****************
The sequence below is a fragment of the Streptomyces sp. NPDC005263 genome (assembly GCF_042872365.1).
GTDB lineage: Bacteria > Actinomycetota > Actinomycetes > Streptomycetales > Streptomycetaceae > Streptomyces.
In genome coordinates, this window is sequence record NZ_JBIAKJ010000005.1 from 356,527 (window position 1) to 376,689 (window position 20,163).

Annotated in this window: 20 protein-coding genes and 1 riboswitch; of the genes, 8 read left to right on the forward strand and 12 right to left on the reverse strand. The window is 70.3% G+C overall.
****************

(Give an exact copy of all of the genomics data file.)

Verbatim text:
The sequence below is a fragment of the Streptomyces sp. NPDC005263 genome (assembly GCF_042872365.1).
GTDB lineage: Bacteria > Actinomycetota > Actinomycetes > Streptomycetales > Streptomycetaceae > Streptomyces.
In genome coordinates, this window is sequence record NZ_JBIAKJ010000005.1 from 356,527 (window position 1) to 376,689 (window position 20,163).

Annotated in this window: 20 protein-coding genes and 1 riboswitch; of the genes, 8 read left to right on the forward strand and 12 right to left on the reverse strand. The window is 70.3% G+C overall.